This is an archived article that was published on sltrib.com in 2013, and information in the article may be outdated. It is provided only for personal research purposes and may not be reprinted.
Ken Salazar has a right to be proud of his time at the Department of Interior. He took over a troubled agency and restored credibility while making impressive progress on a number of difficult issues affecting public lands. And while his tenure wasn't always easy or without acrimony, that's the nature of the job.
When Salazar traded his post in the U.S. Senate four years ago to lead Interior, he had a reputation as a center-left public servant with a cautious streak. We suggest he will leave Interior in March with that reputation substantially intact, although there are those who would strongly disagree notably oil and gas officials.
They say Interior under Salazar has suppressed energy production through unnecessary red tape and onerous rules. And while we have no desire to defend every regulation, the fact is that the previous administration drifted too far in the other direction.
Its Minerals Management Service had been an Animal House in which employees not only partied with industry executives but also, according to a federal probe, "had sexual relationships" with some.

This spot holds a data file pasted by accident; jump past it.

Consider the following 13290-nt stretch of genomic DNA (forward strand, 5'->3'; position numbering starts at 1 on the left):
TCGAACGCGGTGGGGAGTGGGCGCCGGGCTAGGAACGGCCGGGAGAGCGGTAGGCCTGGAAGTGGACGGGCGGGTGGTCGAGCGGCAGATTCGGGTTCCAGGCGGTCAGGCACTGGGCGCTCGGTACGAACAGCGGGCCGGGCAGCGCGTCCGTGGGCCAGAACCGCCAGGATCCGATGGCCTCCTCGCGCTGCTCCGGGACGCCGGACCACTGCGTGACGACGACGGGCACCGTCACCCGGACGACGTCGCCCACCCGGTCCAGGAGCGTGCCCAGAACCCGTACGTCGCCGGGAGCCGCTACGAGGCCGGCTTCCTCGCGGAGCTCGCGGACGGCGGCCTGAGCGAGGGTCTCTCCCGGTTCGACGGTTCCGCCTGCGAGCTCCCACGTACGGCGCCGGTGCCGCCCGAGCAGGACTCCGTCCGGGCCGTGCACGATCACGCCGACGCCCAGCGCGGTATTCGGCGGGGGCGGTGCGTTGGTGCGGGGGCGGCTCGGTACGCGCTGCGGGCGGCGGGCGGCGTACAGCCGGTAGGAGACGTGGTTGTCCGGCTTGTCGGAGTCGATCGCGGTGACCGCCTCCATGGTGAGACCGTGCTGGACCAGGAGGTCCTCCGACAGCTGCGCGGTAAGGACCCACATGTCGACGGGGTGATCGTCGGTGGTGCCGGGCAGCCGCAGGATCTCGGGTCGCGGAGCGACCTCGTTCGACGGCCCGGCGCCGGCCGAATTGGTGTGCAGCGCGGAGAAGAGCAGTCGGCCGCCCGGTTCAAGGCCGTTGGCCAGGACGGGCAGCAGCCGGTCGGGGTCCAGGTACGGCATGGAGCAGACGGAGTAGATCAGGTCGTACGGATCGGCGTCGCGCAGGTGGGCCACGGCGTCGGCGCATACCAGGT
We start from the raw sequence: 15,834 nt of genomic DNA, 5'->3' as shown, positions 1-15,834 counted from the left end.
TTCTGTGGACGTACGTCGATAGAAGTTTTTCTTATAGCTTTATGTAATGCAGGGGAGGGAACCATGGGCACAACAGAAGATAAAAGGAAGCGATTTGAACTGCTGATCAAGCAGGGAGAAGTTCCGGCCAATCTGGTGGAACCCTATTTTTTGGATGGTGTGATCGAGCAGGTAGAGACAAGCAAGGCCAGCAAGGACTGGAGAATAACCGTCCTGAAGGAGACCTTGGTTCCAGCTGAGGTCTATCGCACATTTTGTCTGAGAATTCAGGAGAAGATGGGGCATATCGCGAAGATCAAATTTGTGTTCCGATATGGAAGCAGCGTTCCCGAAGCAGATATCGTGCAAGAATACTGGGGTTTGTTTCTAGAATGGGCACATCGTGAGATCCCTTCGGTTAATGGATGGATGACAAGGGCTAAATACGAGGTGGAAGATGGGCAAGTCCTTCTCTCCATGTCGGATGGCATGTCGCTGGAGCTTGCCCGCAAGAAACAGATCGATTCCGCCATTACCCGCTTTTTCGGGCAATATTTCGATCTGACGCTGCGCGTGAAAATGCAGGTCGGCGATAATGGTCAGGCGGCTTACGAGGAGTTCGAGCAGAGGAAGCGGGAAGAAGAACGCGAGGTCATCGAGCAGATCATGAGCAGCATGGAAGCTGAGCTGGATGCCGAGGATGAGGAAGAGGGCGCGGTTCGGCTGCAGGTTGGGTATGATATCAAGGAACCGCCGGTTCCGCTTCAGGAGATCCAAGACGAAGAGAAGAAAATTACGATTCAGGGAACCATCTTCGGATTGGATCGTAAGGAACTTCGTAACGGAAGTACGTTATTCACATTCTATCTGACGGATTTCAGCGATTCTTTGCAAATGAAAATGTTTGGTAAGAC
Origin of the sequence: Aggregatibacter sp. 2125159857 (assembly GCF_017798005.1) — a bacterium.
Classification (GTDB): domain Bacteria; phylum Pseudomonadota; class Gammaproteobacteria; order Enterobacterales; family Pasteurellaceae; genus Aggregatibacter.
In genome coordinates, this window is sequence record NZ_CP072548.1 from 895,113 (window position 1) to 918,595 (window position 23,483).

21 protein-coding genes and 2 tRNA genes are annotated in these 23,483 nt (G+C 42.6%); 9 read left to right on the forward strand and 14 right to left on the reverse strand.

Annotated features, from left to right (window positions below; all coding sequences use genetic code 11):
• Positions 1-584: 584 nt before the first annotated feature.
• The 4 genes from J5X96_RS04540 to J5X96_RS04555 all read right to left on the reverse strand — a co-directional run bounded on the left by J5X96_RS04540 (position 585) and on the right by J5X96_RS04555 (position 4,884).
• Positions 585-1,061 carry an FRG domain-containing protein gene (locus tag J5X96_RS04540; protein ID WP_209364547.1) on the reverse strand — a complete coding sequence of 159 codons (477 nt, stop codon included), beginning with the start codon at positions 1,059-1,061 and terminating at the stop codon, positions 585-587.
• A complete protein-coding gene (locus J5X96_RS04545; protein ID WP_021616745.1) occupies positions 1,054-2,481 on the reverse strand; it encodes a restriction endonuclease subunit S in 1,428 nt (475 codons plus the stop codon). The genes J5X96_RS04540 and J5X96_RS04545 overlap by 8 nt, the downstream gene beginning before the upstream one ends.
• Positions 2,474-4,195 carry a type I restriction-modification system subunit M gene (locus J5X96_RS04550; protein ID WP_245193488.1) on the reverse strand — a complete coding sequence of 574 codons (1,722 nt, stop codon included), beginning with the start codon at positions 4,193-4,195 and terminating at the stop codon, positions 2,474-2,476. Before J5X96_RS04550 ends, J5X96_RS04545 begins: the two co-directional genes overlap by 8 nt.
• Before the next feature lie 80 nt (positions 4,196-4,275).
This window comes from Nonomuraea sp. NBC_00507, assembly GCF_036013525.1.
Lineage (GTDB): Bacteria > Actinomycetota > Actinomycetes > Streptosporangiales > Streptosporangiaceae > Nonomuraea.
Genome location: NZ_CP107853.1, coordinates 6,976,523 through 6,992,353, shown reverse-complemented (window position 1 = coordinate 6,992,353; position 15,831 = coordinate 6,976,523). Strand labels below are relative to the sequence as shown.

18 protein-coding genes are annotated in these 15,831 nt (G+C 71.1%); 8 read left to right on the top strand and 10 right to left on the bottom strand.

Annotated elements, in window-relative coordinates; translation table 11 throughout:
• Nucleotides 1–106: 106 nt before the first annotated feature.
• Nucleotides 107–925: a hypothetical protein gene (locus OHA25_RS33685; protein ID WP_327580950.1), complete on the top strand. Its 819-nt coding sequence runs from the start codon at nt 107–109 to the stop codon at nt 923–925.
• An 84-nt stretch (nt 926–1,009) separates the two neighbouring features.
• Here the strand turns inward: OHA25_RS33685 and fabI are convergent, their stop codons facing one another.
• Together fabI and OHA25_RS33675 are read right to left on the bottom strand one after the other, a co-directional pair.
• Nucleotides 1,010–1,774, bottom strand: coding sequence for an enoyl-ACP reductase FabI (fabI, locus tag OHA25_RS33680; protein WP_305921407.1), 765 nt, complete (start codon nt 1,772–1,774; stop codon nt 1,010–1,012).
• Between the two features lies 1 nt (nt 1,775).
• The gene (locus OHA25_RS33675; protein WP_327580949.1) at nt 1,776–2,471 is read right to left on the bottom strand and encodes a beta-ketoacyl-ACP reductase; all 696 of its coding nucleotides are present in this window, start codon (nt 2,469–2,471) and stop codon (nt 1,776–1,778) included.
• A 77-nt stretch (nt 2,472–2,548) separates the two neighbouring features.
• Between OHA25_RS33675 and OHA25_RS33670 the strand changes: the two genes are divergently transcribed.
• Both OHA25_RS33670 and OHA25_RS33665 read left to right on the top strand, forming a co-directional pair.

"In the prior administration," Salazar said one year after being on the job, "the oil and gas industry were the kings of the world. Whatever they wanted to happen, happened." He exaggerated, to be sure, but with a grain of truth.
If anything, Salazar's Interior didn't crack down fast enough along the Gulf Coast. Indeed, before BP's Deepwater Horizon blew in April 2010, the Obama administration had been authorizing offshore permits without adequate environment reviews as fast as its predecessor.
Nor has Interior under Salazar always left environmentalists cheering. They've objected to decisions allowing limited drilling in the Arctic, lifting protections for the gray wolf in several states and refusing to use the polar bear as leverage to address climate change.
Salazar said this week that his proudest achievements include expediting justice for American Indians after years of litigation over trust lands and breaking the logjam for clean-energy projects on federal lands.
At 57, Salazar's life in the limelight may not be over, although his office told The Denver Post's Allison Sherry that family concerns in part are motivating his departure.
Whatever he chooses to do, however, we have no doubt he'll bring the same level of energy and commitment that he's exhibited during the past four years.